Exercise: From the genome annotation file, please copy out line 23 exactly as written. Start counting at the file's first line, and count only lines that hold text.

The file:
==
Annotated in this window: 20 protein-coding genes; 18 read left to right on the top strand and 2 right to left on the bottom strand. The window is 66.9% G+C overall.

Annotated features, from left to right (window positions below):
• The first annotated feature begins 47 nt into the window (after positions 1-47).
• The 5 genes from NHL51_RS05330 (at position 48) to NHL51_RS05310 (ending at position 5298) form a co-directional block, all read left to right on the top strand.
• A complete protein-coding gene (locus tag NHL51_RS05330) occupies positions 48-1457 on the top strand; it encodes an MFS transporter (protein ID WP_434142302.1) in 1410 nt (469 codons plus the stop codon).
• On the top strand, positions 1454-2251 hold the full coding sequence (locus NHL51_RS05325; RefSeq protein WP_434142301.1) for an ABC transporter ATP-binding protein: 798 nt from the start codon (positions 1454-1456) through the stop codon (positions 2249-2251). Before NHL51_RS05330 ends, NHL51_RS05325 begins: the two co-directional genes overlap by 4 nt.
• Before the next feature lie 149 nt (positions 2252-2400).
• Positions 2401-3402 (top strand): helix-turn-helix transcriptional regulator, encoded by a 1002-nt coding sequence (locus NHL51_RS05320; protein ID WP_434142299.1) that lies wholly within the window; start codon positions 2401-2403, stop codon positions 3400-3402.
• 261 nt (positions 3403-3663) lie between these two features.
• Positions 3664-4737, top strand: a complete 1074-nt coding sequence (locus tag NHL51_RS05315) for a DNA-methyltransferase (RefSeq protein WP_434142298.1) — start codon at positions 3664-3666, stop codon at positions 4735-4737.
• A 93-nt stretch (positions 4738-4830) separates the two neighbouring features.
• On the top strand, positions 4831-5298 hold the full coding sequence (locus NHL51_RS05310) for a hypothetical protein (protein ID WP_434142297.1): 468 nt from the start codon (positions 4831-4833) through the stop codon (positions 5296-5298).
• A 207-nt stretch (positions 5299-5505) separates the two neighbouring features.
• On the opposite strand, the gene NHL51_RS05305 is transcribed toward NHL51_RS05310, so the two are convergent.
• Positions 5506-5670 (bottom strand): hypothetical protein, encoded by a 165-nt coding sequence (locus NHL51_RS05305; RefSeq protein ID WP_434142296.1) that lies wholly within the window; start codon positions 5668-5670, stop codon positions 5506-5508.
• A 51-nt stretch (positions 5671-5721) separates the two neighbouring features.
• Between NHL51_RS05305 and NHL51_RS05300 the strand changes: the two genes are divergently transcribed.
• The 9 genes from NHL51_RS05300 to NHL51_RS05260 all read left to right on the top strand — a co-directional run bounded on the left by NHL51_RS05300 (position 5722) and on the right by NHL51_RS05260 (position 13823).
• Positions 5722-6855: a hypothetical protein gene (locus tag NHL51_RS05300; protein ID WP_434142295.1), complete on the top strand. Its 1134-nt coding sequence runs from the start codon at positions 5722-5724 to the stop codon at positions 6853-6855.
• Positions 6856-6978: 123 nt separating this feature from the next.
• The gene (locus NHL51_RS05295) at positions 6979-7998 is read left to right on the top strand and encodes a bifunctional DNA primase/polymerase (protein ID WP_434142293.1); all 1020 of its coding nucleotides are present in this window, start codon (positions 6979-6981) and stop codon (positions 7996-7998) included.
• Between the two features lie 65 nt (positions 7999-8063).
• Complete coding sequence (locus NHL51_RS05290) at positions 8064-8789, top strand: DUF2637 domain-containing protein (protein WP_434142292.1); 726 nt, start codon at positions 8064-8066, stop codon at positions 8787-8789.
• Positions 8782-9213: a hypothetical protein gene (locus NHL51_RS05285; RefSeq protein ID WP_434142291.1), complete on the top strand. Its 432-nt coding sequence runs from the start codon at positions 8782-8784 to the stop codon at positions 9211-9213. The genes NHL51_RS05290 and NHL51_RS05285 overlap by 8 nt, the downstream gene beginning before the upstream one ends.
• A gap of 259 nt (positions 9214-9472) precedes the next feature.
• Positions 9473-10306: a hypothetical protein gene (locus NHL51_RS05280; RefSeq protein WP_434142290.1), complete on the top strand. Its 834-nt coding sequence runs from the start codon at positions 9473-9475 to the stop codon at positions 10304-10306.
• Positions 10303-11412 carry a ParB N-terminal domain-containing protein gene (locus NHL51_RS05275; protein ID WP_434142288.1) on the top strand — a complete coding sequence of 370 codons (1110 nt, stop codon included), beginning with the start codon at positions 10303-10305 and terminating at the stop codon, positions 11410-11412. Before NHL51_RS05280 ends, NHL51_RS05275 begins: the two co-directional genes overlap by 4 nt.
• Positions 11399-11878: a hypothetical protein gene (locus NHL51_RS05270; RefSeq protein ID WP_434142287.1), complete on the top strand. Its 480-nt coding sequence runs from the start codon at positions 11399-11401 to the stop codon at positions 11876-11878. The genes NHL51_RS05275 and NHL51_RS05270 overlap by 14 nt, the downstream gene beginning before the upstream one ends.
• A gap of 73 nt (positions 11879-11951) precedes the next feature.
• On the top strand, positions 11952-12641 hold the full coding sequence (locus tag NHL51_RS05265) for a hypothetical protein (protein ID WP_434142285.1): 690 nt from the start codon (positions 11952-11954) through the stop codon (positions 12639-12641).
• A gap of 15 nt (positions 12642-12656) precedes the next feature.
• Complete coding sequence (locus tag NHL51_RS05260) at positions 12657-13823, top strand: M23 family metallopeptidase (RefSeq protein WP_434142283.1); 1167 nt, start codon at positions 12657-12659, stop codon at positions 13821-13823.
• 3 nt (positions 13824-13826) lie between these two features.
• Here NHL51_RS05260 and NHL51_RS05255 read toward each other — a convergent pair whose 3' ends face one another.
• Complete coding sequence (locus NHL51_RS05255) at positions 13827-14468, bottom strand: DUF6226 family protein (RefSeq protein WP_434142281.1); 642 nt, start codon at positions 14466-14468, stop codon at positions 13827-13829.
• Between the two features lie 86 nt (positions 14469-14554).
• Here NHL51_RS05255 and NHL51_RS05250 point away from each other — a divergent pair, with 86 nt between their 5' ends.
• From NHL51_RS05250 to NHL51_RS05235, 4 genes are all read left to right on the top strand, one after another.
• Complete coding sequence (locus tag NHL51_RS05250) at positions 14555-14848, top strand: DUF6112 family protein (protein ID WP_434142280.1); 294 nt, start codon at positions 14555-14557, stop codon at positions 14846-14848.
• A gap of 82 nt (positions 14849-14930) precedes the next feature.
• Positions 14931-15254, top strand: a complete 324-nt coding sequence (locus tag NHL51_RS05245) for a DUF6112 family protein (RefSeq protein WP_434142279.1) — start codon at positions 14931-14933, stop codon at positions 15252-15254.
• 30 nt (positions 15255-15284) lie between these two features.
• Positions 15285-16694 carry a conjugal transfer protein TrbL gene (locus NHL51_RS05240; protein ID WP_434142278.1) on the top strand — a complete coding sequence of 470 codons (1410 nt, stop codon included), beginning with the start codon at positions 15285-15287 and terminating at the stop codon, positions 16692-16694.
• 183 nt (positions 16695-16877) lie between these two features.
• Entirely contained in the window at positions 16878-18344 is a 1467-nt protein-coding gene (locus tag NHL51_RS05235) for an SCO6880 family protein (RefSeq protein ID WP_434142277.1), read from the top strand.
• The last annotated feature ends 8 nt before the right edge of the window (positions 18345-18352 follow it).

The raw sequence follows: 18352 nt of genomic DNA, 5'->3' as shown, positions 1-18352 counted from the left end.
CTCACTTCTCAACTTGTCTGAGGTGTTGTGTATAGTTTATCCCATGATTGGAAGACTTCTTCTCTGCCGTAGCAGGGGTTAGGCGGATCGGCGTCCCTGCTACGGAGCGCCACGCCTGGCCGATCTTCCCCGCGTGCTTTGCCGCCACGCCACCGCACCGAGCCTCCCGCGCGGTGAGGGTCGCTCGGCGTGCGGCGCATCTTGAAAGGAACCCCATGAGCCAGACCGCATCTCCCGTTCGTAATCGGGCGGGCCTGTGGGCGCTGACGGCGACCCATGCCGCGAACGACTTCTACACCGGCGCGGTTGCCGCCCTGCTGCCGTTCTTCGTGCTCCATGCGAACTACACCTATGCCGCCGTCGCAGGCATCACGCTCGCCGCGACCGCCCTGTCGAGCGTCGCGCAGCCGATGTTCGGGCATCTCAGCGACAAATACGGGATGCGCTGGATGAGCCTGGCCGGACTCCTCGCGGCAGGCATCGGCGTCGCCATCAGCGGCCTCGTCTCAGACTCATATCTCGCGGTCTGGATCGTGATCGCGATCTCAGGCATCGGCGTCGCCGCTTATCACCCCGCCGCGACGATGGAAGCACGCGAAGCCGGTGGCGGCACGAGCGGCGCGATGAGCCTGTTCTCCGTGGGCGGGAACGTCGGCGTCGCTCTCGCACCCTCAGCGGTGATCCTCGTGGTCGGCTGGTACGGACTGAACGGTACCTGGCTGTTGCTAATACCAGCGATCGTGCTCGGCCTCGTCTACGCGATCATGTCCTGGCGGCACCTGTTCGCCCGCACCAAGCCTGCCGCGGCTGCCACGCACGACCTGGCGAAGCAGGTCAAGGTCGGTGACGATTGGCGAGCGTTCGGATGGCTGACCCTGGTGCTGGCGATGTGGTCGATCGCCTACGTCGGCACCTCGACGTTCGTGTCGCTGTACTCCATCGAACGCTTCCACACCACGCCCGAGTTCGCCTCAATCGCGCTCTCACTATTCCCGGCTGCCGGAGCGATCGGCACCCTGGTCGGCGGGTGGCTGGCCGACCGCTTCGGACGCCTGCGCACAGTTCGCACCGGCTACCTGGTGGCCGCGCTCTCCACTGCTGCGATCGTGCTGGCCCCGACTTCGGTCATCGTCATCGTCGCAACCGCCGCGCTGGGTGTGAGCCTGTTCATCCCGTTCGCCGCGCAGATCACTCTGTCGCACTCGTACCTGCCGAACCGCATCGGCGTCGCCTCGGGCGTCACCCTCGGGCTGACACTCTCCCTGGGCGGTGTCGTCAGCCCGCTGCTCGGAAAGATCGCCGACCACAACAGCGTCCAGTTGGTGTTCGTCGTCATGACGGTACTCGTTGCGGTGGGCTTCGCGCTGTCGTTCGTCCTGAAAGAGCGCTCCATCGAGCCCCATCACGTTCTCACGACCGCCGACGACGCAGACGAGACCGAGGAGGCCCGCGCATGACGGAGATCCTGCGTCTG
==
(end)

• Complete coding sequence (locus NHL51_RS05290) at positions 8064-8789, top strand: DUF2637 domain-containing protein (protein WP_434142292.1); 726 nt, start codon at positions 8064-8066, stop codon at positions 8787-8789.